The Humans — Thanksgiving Family Horror

Image retrieved from TMDb

A24 has a reputation of making the weirdest “mainstream” horror movies out there these days. The Humans might be the weirdest one yet. And that’s because it’s not even a horror movie. Based on his own stage play, writer-director Stephen Karam has crafted something incisive. Something wholly relatable. Something that is perhaps only scary because of how relatable it is. 

Couple Richard (Steven Yeun) and Brigid (Beanie Feldstein) have just moved into a new apartment in Chinatown in New York City, and have decided to host Brigid’s family for Thanksgiving. In this chamber piece, we’re limited to six characters: Richard and Brigid, Brigid’s father Erik (Richard Jenkins), her mother Deirdre (Jayne Houdyshell), her sister Aimee (Amy Schumer), and her grandmother Momo (June Squibb). As you could expect from a family that doesn’t see each other often, there’s genuine love, but also a thick undercurrent of palpable tension. They care for each other, but as soon as someone leaves the room to use the restroom, they’re being talked about behind their back. Sometimes, the insults or hurtful words are said straight to each other’s faces. 

The first thing that jumps out is the way this family feels authentic. They aren’t just actors reciting lines — they are these people who have had lifetimes of history together. It probably comes as a result of Karam’s time spent with these characters — the play debuted on Broadway in 2016 — but everything feels sincere and long-lasting. It makes the hurtful words that much more cutting, the behind-the-back insults that much more heartbreaking, and the real moments of love that much more endearing and heartwarming. 

You never feel like you’re a fly on the wall in this film. Karam and cinematographer Lol Crawley place the camera in very subjective positions, whether it’s prolonged, slow zooms on one character, slowly circling the dinner table, or shooting the subject through broken glass or the cut glass door handle. This is the way to adapt a stage play to the screen. Each shot is intentional and evocative, even if you don’t know why or of what. You’ll feel as though you are in sure hands all the way through.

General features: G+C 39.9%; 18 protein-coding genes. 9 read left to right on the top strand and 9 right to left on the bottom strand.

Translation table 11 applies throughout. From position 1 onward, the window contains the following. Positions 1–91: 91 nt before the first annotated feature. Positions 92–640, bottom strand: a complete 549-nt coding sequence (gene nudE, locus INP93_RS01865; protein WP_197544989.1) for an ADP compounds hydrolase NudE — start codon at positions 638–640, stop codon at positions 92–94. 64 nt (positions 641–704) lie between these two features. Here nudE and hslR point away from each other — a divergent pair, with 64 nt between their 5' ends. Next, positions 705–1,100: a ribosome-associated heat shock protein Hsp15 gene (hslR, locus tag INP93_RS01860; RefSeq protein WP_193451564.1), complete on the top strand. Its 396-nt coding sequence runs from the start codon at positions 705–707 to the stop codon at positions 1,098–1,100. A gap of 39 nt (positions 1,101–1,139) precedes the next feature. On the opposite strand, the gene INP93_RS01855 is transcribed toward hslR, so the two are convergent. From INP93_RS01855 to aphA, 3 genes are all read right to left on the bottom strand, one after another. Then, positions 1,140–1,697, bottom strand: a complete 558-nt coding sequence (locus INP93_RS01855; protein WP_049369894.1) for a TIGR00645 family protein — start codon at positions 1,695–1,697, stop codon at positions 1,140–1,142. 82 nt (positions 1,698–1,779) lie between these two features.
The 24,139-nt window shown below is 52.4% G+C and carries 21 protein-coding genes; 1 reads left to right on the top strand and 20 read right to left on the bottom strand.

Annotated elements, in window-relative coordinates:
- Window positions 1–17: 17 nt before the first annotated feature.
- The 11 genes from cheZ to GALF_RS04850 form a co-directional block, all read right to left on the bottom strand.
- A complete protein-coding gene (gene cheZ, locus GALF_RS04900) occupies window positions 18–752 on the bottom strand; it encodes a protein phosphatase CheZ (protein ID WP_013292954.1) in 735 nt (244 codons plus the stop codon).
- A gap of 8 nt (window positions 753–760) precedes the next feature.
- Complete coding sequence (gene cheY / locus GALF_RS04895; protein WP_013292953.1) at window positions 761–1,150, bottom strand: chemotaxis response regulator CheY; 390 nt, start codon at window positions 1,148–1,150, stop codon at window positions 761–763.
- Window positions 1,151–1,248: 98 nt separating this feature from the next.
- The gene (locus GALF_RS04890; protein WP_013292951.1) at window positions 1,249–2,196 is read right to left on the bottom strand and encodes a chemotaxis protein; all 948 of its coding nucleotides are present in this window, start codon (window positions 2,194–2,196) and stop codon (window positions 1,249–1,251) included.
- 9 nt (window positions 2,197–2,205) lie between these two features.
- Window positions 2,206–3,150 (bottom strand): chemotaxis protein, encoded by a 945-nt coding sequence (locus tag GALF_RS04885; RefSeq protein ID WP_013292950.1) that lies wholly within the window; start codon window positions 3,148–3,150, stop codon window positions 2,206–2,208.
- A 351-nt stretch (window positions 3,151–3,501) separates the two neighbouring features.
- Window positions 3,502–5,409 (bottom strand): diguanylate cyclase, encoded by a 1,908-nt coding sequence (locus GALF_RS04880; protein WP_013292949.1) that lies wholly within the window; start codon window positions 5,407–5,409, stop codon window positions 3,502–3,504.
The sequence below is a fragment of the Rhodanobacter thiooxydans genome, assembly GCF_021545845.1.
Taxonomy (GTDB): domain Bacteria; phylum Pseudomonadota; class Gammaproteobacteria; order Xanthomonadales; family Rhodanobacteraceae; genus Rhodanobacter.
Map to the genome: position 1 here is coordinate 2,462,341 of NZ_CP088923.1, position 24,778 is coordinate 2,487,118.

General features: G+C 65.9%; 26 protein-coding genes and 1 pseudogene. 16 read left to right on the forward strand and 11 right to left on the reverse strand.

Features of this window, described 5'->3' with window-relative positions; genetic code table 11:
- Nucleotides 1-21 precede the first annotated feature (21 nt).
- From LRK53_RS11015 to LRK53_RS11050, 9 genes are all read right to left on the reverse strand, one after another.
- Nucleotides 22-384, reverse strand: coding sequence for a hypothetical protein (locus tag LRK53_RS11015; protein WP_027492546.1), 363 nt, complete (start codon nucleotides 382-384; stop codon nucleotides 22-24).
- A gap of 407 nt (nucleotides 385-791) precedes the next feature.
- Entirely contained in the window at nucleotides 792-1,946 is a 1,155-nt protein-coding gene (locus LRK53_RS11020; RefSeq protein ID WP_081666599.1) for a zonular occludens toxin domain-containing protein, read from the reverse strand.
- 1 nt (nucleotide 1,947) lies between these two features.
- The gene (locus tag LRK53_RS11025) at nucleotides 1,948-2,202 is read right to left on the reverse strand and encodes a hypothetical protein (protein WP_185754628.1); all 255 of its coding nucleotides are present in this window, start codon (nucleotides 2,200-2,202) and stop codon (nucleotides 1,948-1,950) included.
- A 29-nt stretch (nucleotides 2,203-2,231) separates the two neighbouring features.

Karam’s screenplay is also to be admired. Not only does the dialogue seem naturalistic, but it feels purposeful as well. The way people across generations talk to each other is a subtle, yet important part of the dynamic of the film. The parents insist they aren’t pushing religion on their daughters, yet they decry therapists and give a statue of the virgin Mary as a gift. The film isn’t explicitly pro- or anti-religion; it just presents this family the way that they are. 

The naturalism of the setting and the dialogue completely drives everything that is said or that happens. There are awkward pauses, moments of characters trying to alleviate tension, and though they’re few and far between, there are moments of levity as a break from the tension and awkwardness. It evokes the feeling of getting together for any holiday with your family. Sometimes it can feel like you’re all on the edge of a knife or that the clock is ticking towards an explosion. And that can all come as a result of seemingly mundane conversation.

Though it’s presented naturally in its dialogue, this still has an ominous and haunting tone. While Crawley finds unique places to put the camera, he also uses many horror conventions. And Karam utilizes jump scares, sound, and an eerie atmosphere to create something completely original. But alas, there are no actual monsters, ghosts, or ghouls. It’s just the old lady in the apartment above who is somehow noisy despite needing a walker. Nevertheless, you’ll be checking corners and wanting the lights on after the credits roll.

But just like any good horror movie, The Humans brings meaning to its madness. Unlike another iconic A24 horror flick, Hereditary, though, The Humans has a positive and uplifting ending. It’ll make you want to give your family a hug, no matter where you are in your relationship with them. Because at the end of the day, we’re all broken people in one way or another. But we have family and those we love around us for a reason, and that’s so we can cherish them and be there for them at the drop of a hat, no matter the circumstance. The final shot will stay with me for a long time, if only because it packs one of the most simple, yet poignant emotional punches I’ve experienced all year.

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